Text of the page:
Essay by Wendy Janse van Vuuren, VSAAV Level III
I am going to concentrate on two hammer throwers, Youri Sedykh and Chris Harmse.
Youri Sedykh Chris Harmse
Youri Sedykh is a Russian Hammer Thrower who achieved the world record of 86.74 meters in 1986. His record has held for 30 years to date.
Youri Sedykh done 3 turns in his throwing and starts with his hammer on his right side behind him. Youri pushes the hammer out to his left and uses his power turn on his second turn. Youri also tell about how you must only start at your 0 degree which he is very good at doing. Youri has very good balance and is very stable in his technique. His heel and toe work very well together all the time. Youri also says he never would think of the finish, you just think about the turn. Youri broke most of his records on his first throw. Which I think tells you how stable he was in his technique. Youri has a saying on describing hammer throw he says, “For hammer you need rhythm, very much like waltz. Your partner hammer not human being.”
Chris Harmse is our very own South African legend. Chris has broken the African record seven times and holds the record for both the African Championships and All African Games. Chris personal best is 80.63 meters which he threw in 2005, he held it for nine years it was broken in 2014.
Chris Harmse does 4 turns in his throwing, starting on his toe in the first turn, and starts by lifting his hammer over his head. Chris has a very fast start which also makes him have a lot of speed in the circle. Chris has what he calls an active shoulder (drops the shoulder into the turn). This in turn causes you to pull / drag the hammer. His head is also not always in line with the hammer. Chris threw his personal best of 80.63 meters on his second throw. He varied a lot with all his good throws so I might say Chris is not as stable in his technique.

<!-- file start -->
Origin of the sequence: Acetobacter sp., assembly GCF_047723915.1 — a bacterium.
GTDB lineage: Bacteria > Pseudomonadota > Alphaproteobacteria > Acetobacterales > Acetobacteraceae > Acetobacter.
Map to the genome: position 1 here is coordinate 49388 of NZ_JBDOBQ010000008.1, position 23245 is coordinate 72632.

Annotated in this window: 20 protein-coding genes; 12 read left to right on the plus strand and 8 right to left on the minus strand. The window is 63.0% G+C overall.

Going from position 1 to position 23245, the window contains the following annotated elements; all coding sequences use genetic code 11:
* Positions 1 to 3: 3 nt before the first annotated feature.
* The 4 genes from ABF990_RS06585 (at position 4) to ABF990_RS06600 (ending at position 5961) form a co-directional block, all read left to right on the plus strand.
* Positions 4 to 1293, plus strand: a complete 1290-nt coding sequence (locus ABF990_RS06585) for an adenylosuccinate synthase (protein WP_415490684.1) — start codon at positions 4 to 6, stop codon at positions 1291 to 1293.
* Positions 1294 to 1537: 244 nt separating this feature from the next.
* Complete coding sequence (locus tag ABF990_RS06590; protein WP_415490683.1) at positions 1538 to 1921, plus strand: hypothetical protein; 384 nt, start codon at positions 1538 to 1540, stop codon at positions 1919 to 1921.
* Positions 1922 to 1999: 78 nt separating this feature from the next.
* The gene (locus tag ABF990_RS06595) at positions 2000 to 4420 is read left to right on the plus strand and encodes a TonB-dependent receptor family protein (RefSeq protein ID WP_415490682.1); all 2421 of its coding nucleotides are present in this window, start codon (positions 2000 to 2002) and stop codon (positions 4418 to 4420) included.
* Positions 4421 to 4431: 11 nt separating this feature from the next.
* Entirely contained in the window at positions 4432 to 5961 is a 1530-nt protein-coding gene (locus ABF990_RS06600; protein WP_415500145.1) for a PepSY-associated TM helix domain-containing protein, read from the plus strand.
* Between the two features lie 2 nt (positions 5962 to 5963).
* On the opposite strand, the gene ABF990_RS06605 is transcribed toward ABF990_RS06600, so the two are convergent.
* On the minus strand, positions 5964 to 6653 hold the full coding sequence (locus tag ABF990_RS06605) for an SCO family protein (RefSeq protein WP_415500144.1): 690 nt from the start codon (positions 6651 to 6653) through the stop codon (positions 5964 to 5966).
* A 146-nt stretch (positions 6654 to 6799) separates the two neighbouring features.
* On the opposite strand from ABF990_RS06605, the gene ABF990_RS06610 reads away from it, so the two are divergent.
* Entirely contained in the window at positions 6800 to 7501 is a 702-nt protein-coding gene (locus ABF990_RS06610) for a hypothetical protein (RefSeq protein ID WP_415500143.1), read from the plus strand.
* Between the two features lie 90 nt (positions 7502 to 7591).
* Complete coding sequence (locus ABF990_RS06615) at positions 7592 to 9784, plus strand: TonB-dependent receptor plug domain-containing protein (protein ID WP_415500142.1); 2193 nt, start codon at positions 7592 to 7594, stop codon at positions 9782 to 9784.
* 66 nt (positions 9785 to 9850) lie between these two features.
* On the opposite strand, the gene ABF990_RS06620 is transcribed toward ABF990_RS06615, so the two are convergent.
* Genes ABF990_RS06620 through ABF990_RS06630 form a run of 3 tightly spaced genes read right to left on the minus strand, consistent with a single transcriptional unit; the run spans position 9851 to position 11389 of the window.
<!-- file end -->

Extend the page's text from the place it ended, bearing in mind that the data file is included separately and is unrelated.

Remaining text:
Hammer Throw is quite a technical item and coaches need to remember that every athlete will develop their own technique in the basics. It’s a lot like every one’s handwriting the same letters but different style of writing.
Hammer Throw takes years and years to learn and become stable in your technique, with a lot of dedication. So if I can point out one difference in Youri Sedykh and Chris Harmse. Youri started hammer throw when he was still a little boy and Chris started a lot later in his 20’s.
My goal as a hammer throw coach is to start with younger hammer throwers at a younger age so they can develop their technique and be more stable when they get to competing age. I would like to start with children at the ages of between 10 and 12 year old, because of starting that young, I will explain to them about understand that they are not at a competing age as yet and will work a lot on technique and will put in mock competitions. I will start training with them with a broom stick, and then once they started grasping the technique of turning I will move them to a plastic hammer. When the athlete is ready then the athlete can move over to a light hammer. Each athlete will differ and progress differently. Take note that their backs are still developing at this age so no gymming. They will do running and lots of co-ordination work, i.e.: jumps, steps, kicking balls between beacons. Work out a lot of different exercises to keep them interested with games. To teach them to learn how to cope with stress, I will do mock competitions as they are still too young to compete. I will also do visualization to teach them how to relax. The most important thing is to do a lot of co-ordination work as that is the biggest problem in our children of today.
DVD Youri Sedykh Hammer Throwing 13 Simple Answers to 13 Hard Problems
Telecom Chris Harmse